Separation and production


As described earlier, the well-stream may consist of crude oil, gas,
condensates, water and various contaminants. The purpose of the
separators is to split the flow into desirable fractions.
4.2.1 Test separators and well test
Test separators are used to separate the well flow from one or more wells for
analysis and detailed flow measurement. In this way, the behavior of each
well under different pressure flow conditions can be defined. This normally
takes place when the well is taken into production and later at regular
intervals (typically 1-2 months), and will measure the total and component
flow rates under different production conditions. Undesirable consequences
such as slugging or sand can also be determined. The separated
components are analyzed in the laboratory to determine hydrocarbon
composition of the gas oil and condensate.
Test separators can also be used to produce fuel gas for power generation
when the main process is not running. Alternatively, a three phase flow
meter can be used to save weight. 

4.2.2 Production
The main separators shown
here are gravity types. On
the right, you see the main
components around the first
stage separator. As
mentioned before, the
production choke reduces
well pressure to the HP
manifold and first stage
separator to about 3-5 MPa
(30-50 times atmospheric
pressure). Inlet temperature
is often in the range of 100-
150 ºC. On the example
platform, the well stream is colder due to subsea wells and risers.
The pressure is often
reduced in several
stages. In this
instance, three stages
are used to allow the
controlled separation of
volatile components.
The idea is to achieve
maximum liquid
recovery and stabilized
oil and gas, and to
separate water. A large
pressure reduction in a single separator will cause flash vaporization, leading
to instability and safety hazards.
The retention period is typically 5 minutes, allowing gas to bubble out, water
to settle at the bottom and oil to be taken out in the middle. In this platform
the water cut (percentage water in the well flow) is almost 40%, which is
quite high. In the first stage separator, the water content is typically reduced
to less than 5%.
At the crude entrance, there is a baffle slug catcher that will reduce the
effect of slugs (large gas bubbles or liquid plugs). However, some turbulence
is desirable as this will release gas bubbles faster than a laminar flow.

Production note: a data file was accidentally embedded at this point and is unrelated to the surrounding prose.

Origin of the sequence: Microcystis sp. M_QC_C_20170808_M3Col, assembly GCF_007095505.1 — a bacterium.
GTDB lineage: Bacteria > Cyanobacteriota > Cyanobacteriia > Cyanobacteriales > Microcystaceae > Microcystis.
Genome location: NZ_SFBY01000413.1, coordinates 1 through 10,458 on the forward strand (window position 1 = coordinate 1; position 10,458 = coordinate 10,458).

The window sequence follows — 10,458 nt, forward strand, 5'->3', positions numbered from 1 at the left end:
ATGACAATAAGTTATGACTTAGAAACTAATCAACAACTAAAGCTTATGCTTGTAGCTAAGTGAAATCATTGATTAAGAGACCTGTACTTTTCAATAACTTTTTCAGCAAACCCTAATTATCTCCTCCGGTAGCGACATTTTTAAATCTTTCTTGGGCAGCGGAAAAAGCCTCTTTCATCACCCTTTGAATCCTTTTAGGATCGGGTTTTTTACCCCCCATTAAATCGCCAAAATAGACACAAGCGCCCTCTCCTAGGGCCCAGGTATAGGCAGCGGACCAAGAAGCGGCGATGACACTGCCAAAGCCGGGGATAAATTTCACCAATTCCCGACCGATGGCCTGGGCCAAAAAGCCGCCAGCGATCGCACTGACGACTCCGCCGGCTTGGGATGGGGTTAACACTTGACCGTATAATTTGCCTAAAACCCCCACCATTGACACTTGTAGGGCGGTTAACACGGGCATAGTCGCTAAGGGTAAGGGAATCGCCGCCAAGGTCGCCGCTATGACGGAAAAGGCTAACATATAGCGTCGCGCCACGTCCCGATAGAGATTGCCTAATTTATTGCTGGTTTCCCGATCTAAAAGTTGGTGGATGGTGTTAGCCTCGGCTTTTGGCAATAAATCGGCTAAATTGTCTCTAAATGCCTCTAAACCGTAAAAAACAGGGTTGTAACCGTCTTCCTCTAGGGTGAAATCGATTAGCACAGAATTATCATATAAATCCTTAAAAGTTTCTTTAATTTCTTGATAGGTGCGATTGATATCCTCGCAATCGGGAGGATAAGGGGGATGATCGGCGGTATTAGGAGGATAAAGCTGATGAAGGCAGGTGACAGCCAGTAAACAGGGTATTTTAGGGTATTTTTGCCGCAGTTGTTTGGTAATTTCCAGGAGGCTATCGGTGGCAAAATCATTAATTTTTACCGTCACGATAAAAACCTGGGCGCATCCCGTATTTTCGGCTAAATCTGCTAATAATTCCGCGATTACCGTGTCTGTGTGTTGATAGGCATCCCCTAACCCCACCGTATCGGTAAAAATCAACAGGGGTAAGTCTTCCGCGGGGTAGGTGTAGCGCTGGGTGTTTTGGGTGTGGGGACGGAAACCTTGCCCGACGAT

At the end, there are barriers up to a certain level to keep back the
separated oil and water. The main control loops are the oil level control loop
(EV0101 20 above) controlling the oil flow out of the separator on the right,
and the gas pressure loop at the top (FV0105 20, above). The loops are
operated by the control system. Another important function is to prevent gas
blow-by, which happens when a low oil level causes gas to exit via the oil
output, causing high pressure downstream. There are generally many more
instruments and control devices mounted on the separator. These will be
discussed later. 

The liquid outlets from the separator will be equipped with vortex breakers
to reduce disturbance on the liquid table inside. This is basically a flange trap
to break any vortex formation and ensure that only separated liquid is tapped
off and not mixed with oil or water drawn in through these vortices. Similarly,
the gas outlets are equipped with demisters, essential filters that remove
liquid droplets in the gas.

Emergency valves (EVs) are sectioning valves that separate the process
components and blow-down valves, allowing excess hydrocarbons to burn
off in the flare. These valves are operated if critical operating conditions are
detected or on manual command from a dedicated emergency shutdown
system. This may involve partial shutdown and shutdown sequences, since
the flare may not be able to handle a full blow-down of all process sections
A 45,000 bpd design production with gas and 40% water cut will give about
10 cubic meters from the wellheads per minute. There also needs to be
enough capacity to handle normal slugging from wells and risers. This
means the separator has to be about 100 cubic meters, e.g., a cylinder 3m in
diameter and 14m in length at the rated operating pressure. This means a
very heavy piece of equipment, typically around 50 tons for this size, which
limits the practical number of stages. Other types of separators, such as
vertical separators or cyclones (centrifugal separation), can be used to save
weight, space or improve separation (to be discussed later).
There must also be a certain minimum pressure difference between each
stage to allow satisfactory performance in the pressure and level control
loops. Chemical additives will also be discussed later.

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